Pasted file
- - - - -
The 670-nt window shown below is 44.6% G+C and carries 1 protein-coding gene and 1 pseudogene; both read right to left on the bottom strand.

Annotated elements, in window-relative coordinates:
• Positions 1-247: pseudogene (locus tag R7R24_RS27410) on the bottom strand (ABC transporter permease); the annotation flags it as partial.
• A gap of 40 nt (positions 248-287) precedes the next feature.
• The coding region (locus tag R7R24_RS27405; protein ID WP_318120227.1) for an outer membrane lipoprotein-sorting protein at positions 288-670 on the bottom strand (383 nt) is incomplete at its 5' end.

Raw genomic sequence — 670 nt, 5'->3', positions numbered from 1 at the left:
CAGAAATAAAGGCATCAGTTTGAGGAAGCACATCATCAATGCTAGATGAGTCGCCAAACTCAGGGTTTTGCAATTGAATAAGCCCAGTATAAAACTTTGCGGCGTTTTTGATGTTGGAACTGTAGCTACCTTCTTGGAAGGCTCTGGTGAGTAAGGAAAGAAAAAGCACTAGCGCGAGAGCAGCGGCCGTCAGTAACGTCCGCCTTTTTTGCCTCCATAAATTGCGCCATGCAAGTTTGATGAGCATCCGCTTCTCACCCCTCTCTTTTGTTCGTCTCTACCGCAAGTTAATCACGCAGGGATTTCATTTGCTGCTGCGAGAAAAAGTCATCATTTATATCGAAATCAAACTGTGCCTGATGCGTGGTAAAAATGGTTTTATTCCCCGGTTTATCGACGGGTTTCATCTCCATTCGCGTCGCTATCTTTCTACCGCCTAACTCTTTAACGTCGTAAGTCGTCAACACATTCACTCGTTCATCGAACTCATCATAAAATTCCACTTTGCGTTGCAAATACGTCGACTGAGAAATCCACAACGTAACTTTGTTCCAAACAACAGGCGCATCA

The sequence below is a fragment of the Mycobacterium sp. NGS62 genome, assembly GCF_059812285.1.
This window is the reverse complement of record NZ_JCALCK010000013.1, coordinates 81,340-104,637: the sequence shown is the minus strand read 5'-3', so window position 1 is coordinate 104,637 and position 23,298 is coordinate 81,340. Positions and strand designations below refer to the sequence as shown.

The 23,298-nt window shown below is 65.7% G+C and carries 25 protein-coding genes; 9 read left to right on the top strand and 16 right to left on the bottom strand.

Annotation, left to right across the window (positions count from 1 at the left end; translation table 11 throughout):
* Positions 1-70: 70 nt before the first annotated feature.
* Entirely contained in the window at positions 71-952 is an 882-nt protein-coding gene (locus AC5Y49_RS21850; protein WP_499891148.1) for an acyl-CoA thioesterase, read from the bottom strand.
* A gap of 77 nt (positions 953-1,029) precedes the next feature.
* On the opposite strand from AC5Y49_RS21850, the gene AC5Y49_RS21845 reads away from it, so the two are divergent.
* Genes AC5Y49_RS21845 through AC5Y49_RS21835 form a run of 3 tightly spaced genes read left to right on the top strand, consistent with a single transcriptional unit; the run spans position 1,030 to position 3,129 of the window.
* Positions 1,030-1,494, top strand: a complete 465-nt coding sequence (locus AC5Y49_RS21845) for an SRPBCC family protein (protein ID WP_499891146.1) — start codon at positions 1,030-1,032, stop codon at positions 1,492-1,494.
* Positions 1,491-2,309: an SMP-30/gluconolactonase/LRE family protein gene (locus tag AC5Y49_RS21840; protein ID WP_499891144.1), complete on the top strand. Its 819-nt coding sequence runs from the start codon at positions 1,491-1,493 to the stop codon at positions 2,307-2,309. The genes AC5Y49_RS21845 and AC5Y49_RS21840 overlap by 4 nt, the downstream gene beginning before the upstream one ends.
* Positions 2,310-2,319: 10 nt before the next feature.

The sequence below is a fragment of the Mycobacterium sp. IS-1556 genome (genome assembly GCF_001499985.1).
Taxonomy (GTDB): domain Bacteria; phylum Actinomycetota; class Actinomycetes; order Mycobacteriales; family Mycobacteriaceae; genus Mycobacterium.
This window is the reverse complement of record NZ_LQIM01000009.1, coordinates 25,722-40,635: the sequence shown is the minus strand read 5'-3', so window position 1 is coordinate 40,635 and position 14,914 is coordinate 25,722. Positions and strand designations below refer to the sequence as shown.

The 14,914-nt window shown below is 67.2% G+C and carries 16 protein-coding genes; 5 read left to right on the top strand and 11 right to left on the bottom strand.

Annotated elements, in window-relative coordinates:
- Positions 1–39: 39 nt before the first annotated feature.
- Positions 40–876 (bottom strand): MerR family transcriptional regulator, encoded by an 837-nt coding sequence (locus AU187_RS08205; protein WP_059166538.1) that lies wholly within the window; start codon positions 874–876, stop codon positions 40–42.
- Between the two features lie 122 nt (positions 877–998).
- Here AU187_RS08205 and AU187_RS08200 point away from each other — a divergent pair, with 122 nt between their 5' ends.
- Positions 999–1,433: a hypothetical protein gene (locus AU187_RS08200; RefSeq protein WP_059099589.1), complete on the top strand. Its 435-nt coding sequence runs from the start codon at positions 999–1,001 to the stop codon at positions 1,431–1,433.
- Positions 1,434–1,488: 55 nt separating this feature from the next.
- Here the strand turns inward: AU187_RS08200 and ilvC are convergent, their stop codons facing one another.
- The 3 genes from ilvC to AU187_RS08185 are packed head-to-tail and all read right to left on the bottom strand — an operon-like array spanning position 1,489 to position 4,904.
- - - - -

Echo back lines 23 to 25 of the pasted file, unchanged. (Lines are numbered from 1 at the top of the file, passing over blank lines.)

The 14,914-nt window shown below is 67.2% G+C and carries 16 protein-coding genes; 5 read left to right on the top strand and 11 right to left on the bottom strand.

Annotated elements, in window-relative coordinates:
- Positions 1–39: 39 nt before the first annotated feature.